Among the art-related films being screened at the 19th SXSW Film Conference and Festival are portraits of the photographer Gregory Crewdson and the artist Wayne White and a protest piece about the art of making glass pipes – the sale and purchase of which is illegal because they are classified as drug paraphernalia.
Confirmed yesterday, the final lineup of the festival, which runs from March 9-18 in Austin, Texas, consists of 130 features. These include 65 world premieres (of which 27 are North American and 10 U.S.) and 51 films by first-time directors. There were 1,957 feature submissions.
As previously announced, the genre and music-movie heavy festival will open with producer Joss Whedon’s sexy horror flick “Cabin in the Woods,” an April-release directed by “Cloverfield” and “Lost” writer Drew Goddard, who wrote the script with Whedon. The centerpiece film is Phil Lord and Chris Miller’s TV-derived action-comedy “21 Jump Street,” starring Jonah Hill and Channing Tatum as undercover cops who pose as teenagers to root out a supplier of synthetic drugs at the eponymous high school; Johnny Depp has a cameo as Tom Hanson, the character he played in the Fox show. Depp is also one of a cluster of stars interviewed for the documentary “Sunset Strip,” which salutes the garishly iconic West Hollywood thoroughfare.
The festival will close with Emmett Malloy’s “Big Easy Express,” which follows three bands – Edward Sharpe and the Magnetic Zeros, Old Crow Medicine Show, and Mumford and Sons – on an old-fashioned railroad tour of six American cities.
“Gregory Crewdson: Brief Encounters,” directed by Ben Shapiro, depicts the elaborate, heavily-crewed location work of the photographer whose post-modern images are dedicated to the distillation of the cinematic moment. In its sinister, dreamlike vision of small-town America, Crewdson’s work shows the influence of such filmmakers as Alfred Hitchcock, David Lynch, and Todd Haynes.
The infinitely more playful work of Wayne White – including his cartoons, his art direction of “Pee Wee’s Playhouse,” and his huge puppet head of country singer George Jones – is the subject of Neil Berkeley’s “Beauty Is Embarrassing." The trailer alone indicates what infectious company White is and how he spontaneously eliminates humorlessness from art. Long before Martin Scorsese’s “Hugo,” White celebrated the French film pioneer George Méliès’s sets in his video for the Smashing Pumpkins’ “Tonight, Tonight.”
Despite its bathetic title (a nod to Nazi censorship), “Degenerate Art: The Art and Culture of Glass Pipes” is a potentially valuable work about the right of underground artists to work as freely as their mainstream counterparts. The fact that glass pipes are used for smoking cannabis and other illegal substances is a tangential issue. Directed by the installation artist and glass-blower M. Slinger, the documentary shows a wide range of artists creating their wondrously surreal multicolored bowls.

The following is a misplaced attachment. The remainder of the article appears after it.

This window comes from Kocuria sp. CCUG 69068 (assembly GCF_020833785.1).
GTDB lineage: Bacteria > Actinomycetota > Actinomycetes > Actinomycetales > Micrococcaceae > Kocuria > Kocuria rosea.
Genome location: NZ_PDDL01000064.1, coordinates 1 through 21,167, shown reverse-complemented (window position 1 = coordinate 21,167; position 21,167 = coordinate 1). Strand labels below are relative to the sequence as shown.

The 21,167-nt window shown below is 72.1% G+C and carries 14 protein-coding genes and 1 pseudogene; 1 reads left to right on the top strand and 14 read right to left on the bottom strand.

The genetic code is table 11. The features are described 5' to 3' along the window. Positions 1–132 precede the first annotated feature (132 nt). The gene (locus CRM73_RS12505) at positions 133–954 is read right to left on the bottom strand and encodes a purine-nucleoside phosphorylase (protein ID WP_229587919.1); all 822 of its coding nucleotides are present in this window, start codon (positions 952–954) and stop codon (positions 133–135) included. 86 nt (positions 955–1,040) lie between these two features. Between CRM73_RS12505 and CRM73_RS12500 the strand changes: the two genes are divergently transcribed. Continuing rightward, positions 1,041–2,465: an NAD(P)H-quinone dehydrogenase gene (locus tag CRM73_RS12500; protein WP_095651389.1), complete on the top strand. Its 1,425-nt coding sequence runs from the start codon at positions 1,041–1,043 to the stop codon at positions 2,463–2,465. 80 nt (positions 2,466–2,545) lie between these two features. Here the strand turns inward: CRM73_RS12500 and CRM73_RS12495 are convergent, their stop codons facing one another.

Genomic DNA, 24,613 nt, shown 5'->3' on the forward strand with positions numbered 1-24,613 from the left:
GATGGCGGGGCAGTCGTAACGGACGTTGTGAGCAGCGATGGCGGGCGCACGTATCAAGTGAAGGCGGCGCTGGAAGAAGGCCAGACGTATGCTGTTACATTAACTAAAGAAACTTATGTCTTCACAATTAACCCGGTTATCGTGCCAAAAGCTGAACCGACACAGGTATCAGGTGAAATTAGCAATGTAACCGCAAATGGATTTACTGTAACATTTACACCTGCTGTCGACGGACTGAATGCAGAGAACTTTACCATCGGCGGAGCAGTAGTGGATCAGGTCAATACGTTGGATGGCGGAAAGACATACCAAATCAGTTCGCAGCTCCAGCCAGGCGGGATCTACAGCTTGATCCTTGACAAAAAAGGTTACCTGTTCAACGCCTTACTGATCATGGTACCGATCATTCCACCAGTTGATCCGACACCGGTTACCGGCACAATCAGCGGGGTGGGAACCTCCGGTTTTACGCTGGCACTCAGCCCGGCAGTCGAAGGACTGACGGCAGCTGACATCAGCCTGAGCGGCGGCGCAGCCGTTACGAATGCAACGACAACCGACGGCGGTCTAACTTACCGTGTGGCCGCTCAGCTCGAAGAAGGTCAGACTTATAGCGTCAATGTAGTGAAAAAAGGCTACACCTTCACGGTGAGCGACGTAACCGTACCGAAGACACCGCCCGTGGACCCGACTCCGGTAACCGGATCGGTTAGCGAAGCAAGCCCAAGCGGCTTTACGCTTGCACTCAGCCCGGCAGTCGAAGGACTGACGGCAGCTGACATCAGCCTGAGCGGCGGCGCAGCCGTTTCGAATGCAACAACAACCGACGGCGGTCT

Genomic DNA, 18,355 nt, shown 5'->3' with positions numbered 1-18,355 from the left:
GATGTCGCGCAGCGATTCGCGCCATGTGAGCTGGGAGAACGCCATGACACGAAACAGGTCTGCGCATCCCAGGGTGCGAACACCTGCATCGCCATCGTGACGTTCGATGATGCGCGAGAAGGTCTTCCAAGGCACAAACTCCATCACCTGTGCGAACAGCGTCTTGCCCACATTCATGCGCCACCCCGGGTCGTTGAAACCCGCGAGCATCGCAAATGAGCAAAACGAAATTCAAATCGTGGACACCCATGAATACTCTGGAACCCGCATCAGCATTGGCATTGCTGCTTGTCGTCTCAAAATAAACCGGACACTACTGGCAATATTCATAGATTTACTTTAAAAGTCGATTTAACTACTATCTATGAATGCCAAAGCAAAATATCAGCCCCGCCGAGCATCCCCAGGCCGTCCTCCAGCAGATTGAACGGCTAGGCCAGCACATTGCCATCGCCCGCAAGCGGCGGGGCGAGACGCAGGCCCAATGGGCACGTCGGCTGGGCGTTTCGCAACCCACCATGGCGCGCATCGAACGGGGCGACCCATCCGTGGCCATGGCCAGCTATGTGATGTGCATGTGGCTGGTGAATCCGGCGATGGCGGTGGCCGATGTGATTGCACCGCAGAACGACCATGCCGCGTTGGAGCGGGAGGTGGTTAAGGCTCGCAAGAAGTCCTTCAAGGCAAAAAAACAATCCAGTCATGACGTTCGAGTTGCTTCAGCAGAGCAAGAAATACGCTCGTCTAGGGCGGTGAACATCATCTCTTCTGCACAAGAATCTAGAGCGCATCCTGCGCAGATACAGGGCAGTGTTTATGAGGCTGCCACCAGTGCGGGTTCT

Premiering at SXSW, British director Kevin Macdonald’s portrait of Bob Marley in “Marley,” made with the cooperation of the reggae giant’s family and friends, promises to be one of the standout music documentaries in the festival. Other music-driven films feature Bad Brains, Charles Bradley, Paul Williams, Bob Gruen’s rock photography, and Cucu Diamantes (in a semi-fictional entry). Joe Berlinger’s “Under African Skies,” which reflects on the making in 1986 of Paul Simon’s “Graceland,’ arrives in Austin having premiered at Sundance. “Uprising: Hip Hop and the L.A. Riots” explores the connections between rap and the six days of civil unrest in South Central in April and May 1992.
Carol Morley’s “Dreams of a Life,” five years in the making, may prove the most haunting film at SXSW. A documentary with imagined scenes, it probes the mysterious death of Joyce Carol Vincent, whose decomposed body was found in her flat in North West London in January 2006. What little was left of her corpse was surrounded by Christmas presents she'd wrapped; it had lain undiscovered for three years in front of a television that was still playing. In “resurrecting” Vincent (a popular woman who had moved in celeb circles) through an actress, the film celebrates her life even as it asks tough existential questions such as, “Would anyone notice if you suddenly disappeared?”’
The most intriguing curio at the festival might be “Killer Joe,” a violent black comedy, based on a play by Tracy Letts, about a South-western family (Emile Hirsch, Gina Gershon, Thomas Haden Church) that enlists a Dallas cop-cum-contract killer (Matthew McConaughey) to kill the matriarch; he asks for a nubile relative (Juno Temple) as collateral. Why a curio? It should indicate whether director William Friedkin (“The French Cinnection,” “The Exorcist”) has still got what it takes at the age of 76.
Fifty-one years Friedkin’s junior is Lena Dunham, the writer-director-star of the post-mumblecore indie fave “Tiny Furniture” (2010) and now “Girls,” an HBO series about the misadventures of a group of female young twentysomethings in Greenpoint, Brooklyn. Dunham and Judd Apatow, who is one of her co-executive producers, will be screening three episodes of the show, which co-stars Allison Williams, Jemima Kirk, Zosia Mamet, and Adam Driver, and talking about it on a panel. It airs in April – and, if Dunham’s self-lacerating writing is on song, it can’t miss.